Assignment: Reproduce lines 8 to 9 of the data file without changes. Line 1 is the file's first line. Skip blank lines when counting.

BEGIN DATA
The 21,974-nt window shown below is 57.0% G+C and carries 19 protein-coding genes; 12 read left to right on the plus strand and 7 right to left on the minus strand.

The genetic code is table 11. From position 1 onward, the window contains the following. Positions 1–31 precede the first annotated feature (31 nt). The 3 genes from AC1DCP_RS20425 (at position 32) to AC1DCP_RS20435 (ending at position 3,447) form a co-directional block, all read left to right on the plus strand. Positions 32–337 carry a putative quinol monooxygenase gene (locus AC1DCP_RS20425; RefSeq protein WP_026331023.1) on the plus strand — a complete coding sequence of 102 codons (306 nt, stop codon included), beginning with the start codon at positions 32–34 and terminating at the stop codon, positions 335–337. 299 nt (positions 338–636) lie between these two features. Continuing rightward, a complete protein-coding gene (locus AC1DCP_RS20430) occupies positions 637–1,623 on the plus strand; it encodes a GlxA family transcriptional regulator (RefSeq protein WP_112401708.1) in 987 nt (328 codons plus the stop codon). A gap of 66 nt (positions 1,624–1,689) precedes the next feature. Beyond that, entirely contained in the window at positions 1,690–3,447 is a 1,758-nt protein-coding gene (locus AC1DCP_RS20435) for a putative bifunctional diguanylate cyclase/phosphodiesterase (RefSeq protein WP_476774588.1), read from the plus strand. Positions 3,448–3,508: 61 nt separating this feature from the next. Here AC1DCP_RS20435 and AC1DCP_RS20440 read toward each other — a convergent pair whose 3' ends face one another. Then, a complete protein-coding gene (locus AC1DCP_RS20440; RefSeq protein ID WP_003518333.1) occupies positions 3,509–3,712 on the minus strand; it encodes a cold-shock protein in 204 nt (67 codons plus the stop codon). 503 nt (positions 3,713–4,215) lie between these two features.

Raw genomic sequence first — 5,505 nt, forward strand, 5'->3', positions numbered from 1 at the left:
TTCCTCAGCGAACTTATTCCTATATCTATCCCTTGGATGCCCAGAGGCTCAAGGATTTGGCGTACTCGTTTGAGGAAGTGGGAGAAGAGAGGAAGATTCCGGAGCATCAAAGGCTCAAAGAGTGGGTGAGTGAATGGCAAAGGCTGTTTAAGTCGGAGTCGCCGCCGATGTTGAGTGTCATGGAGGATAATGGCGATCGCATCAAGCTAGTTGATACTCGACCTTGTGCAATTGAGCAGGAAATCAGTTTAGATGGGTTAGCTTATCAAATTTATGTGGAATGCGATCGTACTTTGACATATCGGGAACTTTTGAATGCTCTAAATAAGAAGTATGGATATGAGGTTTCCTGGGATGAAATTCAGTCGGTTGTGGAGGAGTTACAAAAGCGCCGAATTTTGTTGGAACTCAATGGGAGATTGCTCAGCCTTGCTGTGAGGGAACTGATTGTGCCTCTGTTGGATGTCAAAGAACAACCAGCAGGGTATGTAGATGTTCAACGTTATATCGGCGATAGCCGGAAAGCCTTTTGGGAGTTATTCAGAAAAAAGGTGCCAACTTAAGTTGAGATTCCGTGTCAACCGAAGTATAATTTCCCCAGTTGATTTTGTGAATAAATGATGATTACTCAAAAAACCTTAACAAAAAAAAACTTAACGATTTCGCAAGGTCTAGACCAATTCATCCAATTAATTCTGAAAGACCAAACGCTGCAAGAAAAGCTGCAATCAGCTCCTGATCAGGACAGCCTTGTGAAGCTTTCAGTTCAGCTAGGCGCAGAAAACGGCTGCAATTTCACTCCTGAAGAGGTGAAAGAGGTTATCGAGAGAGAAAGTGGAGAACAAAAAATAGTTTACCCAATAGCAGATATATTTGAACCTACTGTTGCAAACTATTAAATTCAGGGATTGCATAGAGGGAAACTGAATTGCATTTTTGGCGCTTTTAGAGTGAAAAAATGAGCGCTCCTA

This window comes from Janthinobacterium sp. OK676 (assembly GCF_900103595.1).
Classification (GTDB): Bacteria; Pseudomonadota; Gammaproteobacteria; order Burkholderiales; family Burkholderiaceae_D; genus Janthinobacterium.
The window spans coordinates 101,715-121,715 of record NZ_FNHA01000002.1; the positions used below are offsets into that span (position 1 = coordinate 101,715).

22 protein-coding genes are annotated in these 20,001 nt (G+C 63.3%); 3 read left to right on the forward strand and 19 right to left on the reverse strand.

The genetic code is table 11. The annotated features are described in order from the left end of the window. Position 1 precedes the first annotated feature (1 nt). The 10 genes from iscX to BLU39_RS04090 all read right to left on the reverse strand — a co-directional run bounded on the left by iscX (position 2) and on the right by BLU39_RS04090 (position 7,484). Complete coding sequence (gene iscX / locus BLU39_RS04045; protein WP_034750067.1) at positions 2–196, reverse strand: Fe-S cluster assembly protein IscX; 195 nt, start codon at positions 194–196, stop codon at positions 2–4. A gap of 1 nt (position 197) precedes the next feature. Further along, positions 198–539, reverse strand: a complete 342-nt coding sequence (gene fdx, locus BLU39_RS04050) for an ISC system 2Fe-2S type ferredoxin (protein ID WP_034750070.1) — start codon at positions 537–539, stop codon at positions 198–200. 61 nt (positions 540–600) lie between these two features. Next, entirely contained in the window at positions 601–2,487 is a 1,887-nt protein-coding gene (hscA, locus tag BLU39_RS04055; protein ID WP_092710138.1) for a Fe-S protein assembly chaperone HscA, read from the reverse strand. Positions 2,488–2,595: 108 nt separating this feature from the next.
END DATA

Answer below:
22 protein-coding genes are annotated in these 20,001 nt (G+C 63.3%); 3 read left to right on the forward strand and 19 right to left on the reverse strand.

The genetic code is table 11. The annotated features are described in order from the left end of the window. Position 1 precedes the first annotated feature (1 nt). The 10 genes from iscX to BLU39_RS04090 all read right to left on the reverse strand — a co-directional run bounded on the left by iscX (position 2) and on the right by BLU39_RS04090 (position 7,484). Complete coding sequence (gene iscX / locus BLU39_RS04045; protein WP_034750067.1) at positions 2–196, reverse strand: Fe-S cluster assembly protein IscX; 195 nt, start codon at positions 194–196, stop codon at positions 2–4. A gap of 1 nt (position 197) precedes the next feature. Further along, positions 198–539, reverse strand: a complete 342-nt coding sequence (gene fdx, locus BLU39_RS04050) for an ISC system 2Fe-2S type ferredoxin (protein ID WP_034750070.1) — start codon at positions 537–539, stop codon at positions 198–200. 61 nt (positions 540–600) lie between these two features. Next, entirely contained in the window at positions 601–2,487 is a 1,887-nt protein-coding gene (hscA, locus tag BLU39_RS04055; protein ID WP_092710138.1) for a Fe-S protein assembly chaperone HscA, read from the reverse strand. Positions 2,488–2,595: 108 nt separating this feature from the next.